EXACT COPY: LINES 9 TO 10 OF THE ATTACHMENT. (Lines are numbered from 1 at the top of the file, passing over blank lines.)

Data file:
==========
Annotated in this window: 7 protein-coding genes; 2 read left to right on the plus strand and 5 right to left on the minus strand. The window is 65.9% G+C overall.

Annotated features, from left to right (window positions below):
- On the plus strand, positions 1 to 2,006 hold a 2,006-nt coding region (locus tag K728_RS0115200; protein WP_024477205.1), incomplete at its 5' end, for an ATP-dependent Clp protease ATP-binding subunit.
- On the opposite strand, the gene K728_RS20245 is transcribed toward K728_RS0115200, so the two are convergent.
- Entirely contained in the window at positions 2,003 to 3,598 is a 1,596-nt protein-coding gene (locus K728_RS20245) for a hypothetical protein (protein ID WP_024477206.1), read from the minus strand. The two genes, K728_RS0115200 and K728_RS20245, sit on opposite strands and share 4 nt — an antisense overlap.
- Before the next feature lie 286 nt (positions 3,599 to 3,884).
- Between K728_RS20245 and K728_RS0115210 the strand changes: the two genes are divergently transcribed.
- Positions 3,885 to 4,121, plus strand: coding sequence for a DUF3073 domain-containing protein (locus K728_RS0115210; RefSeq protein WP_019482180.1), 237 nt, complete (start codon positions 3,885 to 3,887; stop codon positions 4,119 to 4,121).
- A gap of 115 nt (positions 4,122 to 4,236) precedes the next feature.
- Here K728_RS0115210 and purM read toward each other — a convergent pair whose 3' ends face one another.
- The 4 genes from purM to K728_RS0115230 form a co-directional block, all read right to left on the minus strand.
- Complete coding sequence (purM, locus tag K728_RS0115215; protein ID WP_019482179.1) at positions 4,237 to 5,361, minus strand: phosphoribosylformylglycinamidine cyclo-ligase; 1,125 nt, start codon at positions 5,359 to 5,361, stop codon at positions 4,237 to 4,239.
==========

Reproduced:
- A gap of 115 nt (positions 4,122 to 4,236) precedes the next feature.
- Here K728_RS0115210 and purM read toward each other — a convergent pair whose 3' ends face one another.